What we call the “4C Leader Profile” helps leaders and professionals avoid an unusable long list of competencies, while ensuring they get beyond the bias and inaccuracies that result from a less structured and subjective approach to leader assessment.

The 4C Leader Profile is both practical and empirically sound, and its elements include:

  1. Capacity – applies thought leadership
  2. Character – is trustworthy and mature
  3. Communication – engages all key constituents
  4. Competency – applies strategic and functional skills

The order of these elements is important. When assessing, too many times we see leaders and HR professionals focus first, and sometimes solely, on a person’s competency. This is because a person’s functional skills and experience are easiest to assess and have a clear connection to a specific role. Competency is important, but the other three Cs are often not fully considered yet are critical in making accurate selection and development decisions.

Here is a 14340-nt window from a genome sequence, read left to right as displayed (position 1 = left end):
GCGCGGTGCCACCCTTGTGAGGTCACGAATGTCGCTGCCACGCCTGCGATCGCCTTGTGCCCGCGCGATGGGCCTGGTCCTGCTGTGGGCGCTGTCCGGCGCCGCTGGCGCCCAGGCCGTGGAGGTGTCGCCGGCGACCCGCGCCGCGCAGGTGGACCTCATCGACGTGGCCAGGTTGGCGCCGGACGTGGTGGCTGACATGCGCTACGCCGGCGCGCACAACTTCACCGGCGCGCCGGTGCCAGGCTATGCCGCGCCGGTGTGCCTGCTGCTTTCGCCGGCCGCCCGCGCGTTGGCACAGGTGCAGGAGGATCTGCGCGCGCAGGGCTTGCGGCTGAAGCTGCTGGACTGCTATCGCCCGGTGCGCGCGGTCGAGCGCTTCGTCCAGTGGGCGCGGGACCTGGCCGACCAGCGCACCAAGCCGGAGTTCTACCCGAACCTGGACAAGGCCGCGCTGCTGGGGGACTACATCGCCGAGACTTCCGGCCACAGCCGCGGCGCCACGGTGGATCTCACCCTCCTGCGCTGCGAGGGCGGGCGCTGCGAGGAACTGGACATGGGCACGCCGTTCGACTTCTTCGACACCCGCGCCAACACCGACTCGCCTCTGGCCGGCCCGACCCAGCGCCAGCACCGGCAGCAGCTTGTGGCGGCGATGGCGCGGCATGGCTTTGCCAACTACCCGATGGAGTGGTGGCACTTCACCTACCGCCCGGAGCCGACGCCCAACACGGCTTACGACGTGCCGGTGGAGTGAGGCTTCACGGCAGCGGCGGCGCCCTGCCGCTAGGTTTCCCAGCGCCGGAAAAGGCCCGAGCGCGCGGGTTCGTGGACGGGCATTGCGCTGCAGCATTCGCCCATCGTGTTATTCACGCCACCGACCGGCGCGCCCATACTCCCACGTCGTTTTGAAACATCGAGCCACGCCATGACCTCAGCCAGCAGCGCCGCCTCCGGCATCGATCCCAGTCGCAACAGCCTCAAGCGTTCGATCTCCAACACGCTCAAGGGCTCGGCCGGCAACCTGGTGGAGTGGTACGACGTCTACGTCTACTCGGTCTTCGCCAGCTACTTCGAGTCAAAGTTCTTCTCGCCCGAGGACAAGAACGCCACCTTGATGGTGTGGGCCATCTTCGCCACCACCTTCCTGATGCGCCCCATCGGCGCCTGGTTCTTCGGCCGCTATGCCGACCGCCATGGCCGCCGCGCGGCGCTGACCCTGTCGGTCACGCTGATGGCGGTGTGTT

Figure 1 – 4C Leadership Profile

Using the 4C Leader Profile framework begins with assessing each candidate’s “hardware,” or the raw material that is foundational to leadership success and points to the kind of roles they can effectively inhabit over time. There is a strong, positive relationship between a person’s character and capacity and the size and variety of roles, situations and environments that they can be successful in.

“Hardware” can be more formally defined as attributes and predispositions that are largely ingrained in a person; it encompasses personal “wiring” and is difficult to change.